On each of the three beds in our room, my mother had laid out a gray suit jacket and skirt with a match­ing, wide-brimmed hat. It was Rosh Hashanah, the Jewish New Year, 1934. My ten- and seven-year-old sisters and I were going to go to temple in Nordhausen, dressed in our finest. We had to have an early supper to get to Nordhausen before sundown, the start of the holiday. Supper included apples and honey to make sure the coming year would be sweet.

Our town, Ellrich, had a very old place of worship that had not been used for many decades. It was no bigger than a living room and was attached to a small clothing store owned by the only other two Jewish men, besides my father, who lived in our village. According to tradition, the presence of ten men, a minyan, is re­quired to conduct any kind of Jewish service. Therefore, we had to go to Nordhausen to attend High Holiday cel­ebrations. To get there, we had to drive forty minutes—longer if we had to hand-pump gasoline along the road. Neither our congregation nor my family was ortho­dox, but driving to temple on a Sabbath or a holiday was not considered acceptable. When we arrived, my mother parked the car some distance from the syna­gogue to avoid raising the ire of the congregants. We would then walk through the fall leaves, crunching them underfoot as we went, to attend services.

On entering the shul, my father joined the men on the first floor. My mother, my sisters, and I went upstairs where we sat behind a wooden fence with the other women. We could see through the fence. The rabbi and the male worshippers below us wore white burial shrouds called tachrichimtallit shawls, and white yarmulkes.

I remember my younger sister asking my mother, “Why does Vati wear his white nightgown to temple?”

My mother, with her finger on her mouth, whis­pered, “The white gown is to remind us that in death all are the same. No one is rich or poor any longer.” The men dressed like they would be dressed on the day of their burial because, during this festival, God decides who will be inscribed in the Book of Life and who will not. The women wore everyday clothes. A few wore a sheitel, a red wig, to make them unattractive to all but their husbands, but most just had a head covering of some kind.

Rosh Hashanah started one evening after sundown and then extended to sundown two days later. We spent that time in prayer in temple. As a child, I be­lieved in God, prayed fervently, and had faith that my words would be heard. Because of our weekly Hebrew lessons, we could follow the rabbi if he did not read too fast. We joined in the reciting of the communal prayers and chants, some of which we knew by heart. It was an honor to read a section of the Torah, and when our fa­ther was called up to the bimah, we became attentive, listened, and smiled when we heard him mention our Hebrew names for a special blessing.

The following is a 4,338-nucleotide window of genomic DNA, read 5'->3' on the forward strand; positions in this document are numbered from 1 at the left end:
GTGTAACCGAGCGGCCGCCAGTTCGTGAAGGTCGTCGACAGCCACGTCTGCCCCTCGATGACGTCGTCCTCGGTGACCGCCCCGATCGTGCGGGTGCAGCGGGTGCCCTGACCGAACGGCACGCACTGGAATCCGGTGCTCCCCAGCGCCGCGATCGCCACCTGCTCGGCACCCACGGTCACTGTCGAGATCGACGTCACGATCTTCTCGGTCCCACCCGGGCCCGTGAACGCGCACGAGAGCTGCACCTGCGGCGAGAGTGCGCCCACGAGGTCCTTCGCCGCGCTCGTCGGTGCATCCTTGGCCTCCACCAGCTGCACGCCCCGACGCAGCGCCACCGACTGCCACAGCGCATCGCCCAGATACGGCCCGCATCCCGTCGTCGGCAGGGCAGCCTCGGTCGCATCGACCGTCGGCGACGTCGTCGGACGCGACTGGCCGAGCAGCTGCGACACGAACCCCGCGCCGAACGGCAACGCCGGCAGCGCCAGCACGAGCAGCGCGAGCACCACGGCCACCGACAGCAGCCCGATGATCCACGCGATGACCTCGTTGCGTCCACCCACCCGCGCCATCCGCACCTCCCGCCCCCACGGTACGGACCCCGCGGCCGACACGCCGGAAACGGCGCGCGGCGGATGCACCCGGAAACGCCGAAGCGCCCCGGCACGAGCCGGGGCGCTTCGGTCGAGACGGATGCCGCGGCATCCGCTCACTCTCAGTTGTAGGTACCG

Usually, sometime during the afternoon, my father would clear his throat, catch my mother’s eye, and point to the door. This was our longed-for signal. It was time for a family break, a short walk. My father would take off his gown and tallit and meet us outside the door. This particular year we walked to the little park next to where our square, gray Adler was parked. My parents gave each of us a book and asked us to sit in the warm fall sun on the park benches and read. They were going to rest in the car and maybe take a short nap.

We had been reading ten minutes or so when Eva elbowed me and whispered, “Look!” Two policemen had approached our car and knocked forcefully on the window.

When my startled parents opened the door, the uni­formed men yelled, “Verboten!” They told my parents to get out: napping in the car was not allowed. To em­phasize their new rule, they slapped both my mother and father in the face.

The five of us returned to the temple, silent and scared. We had seen the police around the temple looking for trouble on the eve of Rosh Hashanah but had not seen them the day of the New Year.

Toward the end of the service, we waited impa­tiently for the blowing of the shofar, the ram’s horn. It is difficult to blow a shofar, and if it is done well, the men call out words of approval. The haunting sounds of the horn echo ancient times, reminding us of tradi­tions and the long history of the Jews.

Usually, when the sun set and the prayers ended, the congregation spilled onto the sidewalk. Friends hugged, shook hands, and wished each other, “Le’ shana Tova Tikoteiv Vetichoteim—A good New Year, may you be inscribed in the Book of Life.” This evening, there was none of that. A pall had descended upon the wor­shippers. Quietly and apprehensively, all of us returned to our homes, wondering what the new year might bring.

None of us had any idea of the reality that was to come. Nordhausen would become famous for the man­ufacture of V2 rockets, the temple would be burned to the ground, and the members of the congregation would be scattered around the globe or killed. Looking back, it all started with one word: Verboten. All night­mares have a beginning, and this was the beginning of ours.